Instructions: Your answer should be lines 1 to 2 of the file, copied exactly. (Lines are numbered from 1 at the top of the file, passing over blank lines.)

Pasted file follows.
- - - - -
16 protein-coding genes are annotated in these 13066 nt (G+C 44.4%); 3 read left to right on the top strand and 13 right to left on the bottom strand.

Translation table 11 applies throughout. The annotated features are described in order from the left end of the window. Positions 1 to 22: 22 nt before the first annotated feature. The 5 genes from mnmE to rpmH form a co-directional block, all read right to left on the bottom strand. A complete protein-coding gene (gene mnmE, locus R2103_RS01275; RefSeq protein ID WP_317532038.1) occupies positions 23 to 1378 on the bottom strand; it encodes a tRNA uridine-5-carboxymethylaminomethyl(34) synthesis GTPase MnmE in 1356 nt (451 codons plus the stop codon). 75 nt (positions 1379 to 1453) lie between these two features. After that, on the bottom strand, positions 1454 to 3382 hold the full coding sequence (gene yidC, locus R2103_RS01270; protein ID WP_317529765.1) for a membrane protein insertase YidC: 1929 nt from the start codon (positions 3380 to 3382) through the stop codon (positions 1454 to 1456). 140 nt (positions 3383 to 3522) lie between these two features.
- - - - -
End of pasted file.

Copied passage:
16 protein-coding genes are annotated in these 13066 nt (G+C 44.4%); 3 read left to right on the top strand and 13 right to left on the bottom strand.

Translation table 11 applies throughout. The annotated features are described in order from the left end of the window. Positions 1 to 22: 22 nt before the first annotated feature. The 5 genes from mnmE to rpmH form a co-directional block, all read right to left on the bottom strand. A complete protein-coding gene (gene mnmE, locus R2103_RS01275; RefSeq protein ID WP_317532038.1) occupies positions 23 to 1378 on the bottom strand; it encodes a tRNA uridine-5-carboxymethylaminomethyl(34) synthesis GTPase MnmE in 1356 nt (451 codons plus the stop codon). 75 nt (positions 1379 to 1453) lie between these two features. After that, on the bottom strand, positions 1454 to 3382 hold the full coding sequence (gene yidC, locus R2103_RS01270; protein ID WP_317529765.1) for a membrane protein insertase YidC: 1929 nt from the start codon (positions 3380 to 3382) through the stop codon (positions 1454 to 1456). 140 nt (positions 3383 to 3522) lie between these two features.